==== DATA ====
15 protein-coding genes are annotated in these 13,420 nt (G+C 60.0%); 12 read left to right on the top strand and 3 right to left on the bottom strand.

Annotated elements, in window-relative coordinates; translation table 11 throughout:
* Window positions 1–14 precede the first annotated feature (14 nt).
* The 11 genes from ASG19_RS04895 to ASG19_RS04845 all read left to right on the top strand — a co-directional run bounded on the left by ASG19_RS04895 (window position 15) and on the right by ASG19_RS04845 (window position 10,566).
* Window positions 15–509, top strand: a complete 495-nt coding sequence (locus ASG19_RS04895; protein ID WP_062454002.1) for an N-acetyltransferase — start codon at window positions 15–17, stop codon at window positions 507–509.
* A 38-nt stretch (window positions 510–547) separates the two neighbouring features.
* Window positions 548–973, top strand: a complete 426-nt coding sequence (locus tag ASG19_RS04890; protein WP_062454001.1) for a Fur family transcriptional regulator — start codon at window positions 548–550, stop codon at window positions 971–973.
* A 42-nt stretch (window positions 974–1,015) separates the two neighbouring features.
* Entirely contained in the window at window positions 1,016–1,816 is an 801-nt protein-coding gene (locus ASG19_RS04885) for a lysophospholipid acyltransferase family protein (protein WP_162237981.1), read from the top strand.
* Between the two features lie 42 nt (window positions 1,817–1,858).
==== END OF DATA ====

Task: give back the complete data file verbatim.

15 protein-coding genes are annotated in these 13,420 nt (G+C 60.0%); 12 read left to right on the top strand and 3 right to left on the bottom strand.

Annotated elements, in window-relative coordinates; translation table 11 throughout:
* Window positions 1–14 precede the first annotated feature (14 nt).
* The 11 genes from ASG19_RS04895 to ASG19_RS04845 all read left to right on the top strand — a co-directional run bounded on the left by ASG19_RS04895 (window position 15) and on the right by ASG19_RS04845 (window position 10,566).
* Window positions 15–509, top strand: a complete 495-nt coding sequence (locus ASG19_RS04895; protein ID WP_062454002.1) for an N-acetyltransferase — start codon at window positions 15–17, stop codon at window positions 507–509.
* A 38-nt stretch (window positions 510–547) separates the two neighbouring features.
* Window positions 548–973, top strand: a complete 426-nt coding sequence (locus tag ASG19_RS04890; protein WP_062454001.1) for a Fur family transcriptional regulator — start codon at window positions 548–550, stop codon at window positions 971–973.
* A 42-nt stretch (window positions 974–1,015) separates the two neighbouring features.
* Entirely contained in the window at window positions 1,016–1,816 is an 801-nt protein-coding gene (locus ASG19_RS04885) for a lysophospholipid acyltransferase family protein (protein WP_162237981.1), read from the top strand.
* Between the two features lie 42 nt (window positions 1,817–1,858).